Every day, hundreds of emails and calls are managed by the Condominium Home Owners Association’s advisers from strata councils, property managers, owners, tenants and commercial users.
Most complaints relate to matters involving relationships and conflicts between occupants. Most of these issues are bylaw enforcement and can be easily managed by strata corporations. However, the nature of most strata councils is to often ignore the easy solutions until those matters become a costly and disruptive crisis in their community. Enforcing bylaws is not an option for strata corporations.
Strata corporations must have bylaws and must enforce their bylaws. How bylaws are enforced is optional and at the discretion of council. Bylaw enforcement could be as simple as a cordial warning letter that often resolves most infractions. Fining, penalizing or taking action through the Civil Resolution Tribunal is optional, but when a strata council refuses to enforce bylaws, the best option for owners and tenants is a Supreme Court action or an application to the CRT seeking a decision in which the strata corporation is ordered to enforce the bylaws.
Noise or nuisance are the most common complaints. Often inquiries begin with something like: “We live in a unit on the first floor and our strata council permitted an owner to install hardwood floors in our wood-frame building on the second floor contrary to our bylaws. The noise is unbearable and our council will not enforce the bylaws.”
The sequence that follows requires the affected owners to file court applications or a CRT complaint. Herein lies the problem.
Many strata corporations are not filing a formal address for the strata corporation as required by the Strata Property Act, resulting in default orders through the CRT.
A strata corporation must ensure the correct mailing address for the strata corporation is filed in the land title office, and if the address changes — such as when a new property management company is hired — the corporation must file a change of address.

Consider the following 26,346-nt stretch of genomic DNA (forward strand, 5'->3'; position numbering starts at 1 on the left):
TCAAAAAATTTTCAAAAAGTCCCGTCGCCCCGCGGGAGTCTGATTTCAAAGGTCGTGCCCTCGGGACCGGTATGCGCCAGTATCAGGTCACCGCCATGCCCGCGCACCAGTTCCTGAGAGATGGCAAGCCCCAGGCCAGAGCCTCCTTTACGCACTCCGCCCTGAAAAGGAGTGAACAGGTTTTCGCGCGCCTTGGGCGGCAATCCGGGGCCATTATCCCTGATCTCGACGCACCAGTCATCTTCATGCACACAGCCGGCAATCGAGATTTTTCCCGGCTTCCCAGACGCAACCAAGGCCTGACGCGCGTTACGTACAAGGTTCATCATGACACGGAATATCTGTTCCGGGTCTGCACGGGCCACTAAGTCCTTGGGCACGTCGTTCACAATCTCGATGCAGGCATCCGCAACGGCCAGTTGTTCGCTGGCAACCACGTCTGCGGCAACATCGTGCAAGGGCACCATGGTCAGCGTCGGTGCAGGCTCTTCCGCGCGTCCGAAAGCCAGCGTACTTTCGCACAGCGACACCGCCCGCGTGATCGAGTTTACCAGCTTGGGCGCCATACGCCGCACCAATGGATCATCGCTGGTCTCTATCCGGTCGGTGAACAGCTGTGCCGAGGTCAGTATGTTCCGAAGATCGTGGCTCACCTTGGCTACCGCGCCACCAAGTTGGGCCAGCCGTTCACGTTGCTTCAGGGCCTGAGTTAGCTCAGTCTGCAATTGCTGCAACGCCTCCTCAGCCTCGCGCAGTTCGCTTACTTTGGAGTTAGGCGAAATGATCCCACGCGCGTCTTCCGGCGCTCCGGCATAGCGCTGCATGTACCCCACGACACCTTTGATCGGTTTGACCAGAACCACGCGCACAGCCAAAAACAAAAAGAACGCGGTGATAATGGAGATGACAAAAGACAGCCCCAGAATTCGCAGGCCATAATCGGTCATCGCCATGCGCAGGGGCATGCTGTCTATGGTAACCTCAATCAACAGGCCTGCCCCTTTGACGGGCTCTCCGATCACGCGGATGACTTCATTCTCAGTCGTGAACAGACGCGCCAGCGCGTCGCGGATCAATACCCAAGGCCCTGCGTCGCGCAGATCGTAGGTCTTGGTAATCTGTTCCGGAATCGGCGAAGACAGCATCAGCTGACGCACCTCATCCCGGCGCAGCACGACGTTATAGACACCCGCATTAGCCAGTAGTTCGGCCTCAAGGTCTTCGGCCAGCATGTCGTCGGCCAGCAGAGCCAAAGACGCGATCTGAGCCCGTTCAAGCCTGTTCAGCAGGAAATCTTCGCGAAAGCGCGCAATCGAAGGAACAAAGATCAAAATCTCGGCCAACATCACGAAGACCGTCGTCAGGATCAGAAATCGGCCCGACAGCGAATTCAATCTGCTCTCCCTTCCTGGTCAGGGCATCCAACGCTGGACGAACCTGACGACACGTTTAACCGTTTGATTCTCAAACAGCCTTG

Notice to the strata corporation can also be delivered to any council member or directly to the property manager in the methods permitted by the Act.
Under the current CRT rules, amended on April 1, the CRT now serves most respondents named in a dispute notice by regular mail. The dispute notice is deemed received 10 days after mailing in most circumstances. For strata corporations, this means the dispute notice is mailed to its most recent registered address filed at the Land Title Office.
In the event the strata corporations’ registered address is incorrect or not filed and the CRT is not notified, it is likely that the dispute will proceed through the CRT’s default process and result in a default decision.
Although the strata corporation is able to file a cancellation request after it is notified of a default decision against it, the strata corporation could avoid that process, and the possibility its cancellation request is denied, by ensuring its registered address at the Land Title Office is accurate.
The solution is simple. Confirm your strata corporation has filed a Form D, Strata Corporation Change of Mailing address in the Land Title Registry.
If you are a smaller strata corporation, serve notice on all council members in the event there is no address filed. A print out of the general index from the Land Title Registry will identify when your most recent address filing was completed.
When a strata corporation is created, the official address is often filed by the developer’s lawyers identifying their offices. Once the first annual general meeting is held, file a change of address to ensure your strata corporation receives proper notice.
Tony Gioventu is executive director of the Condominium Home Owners Association.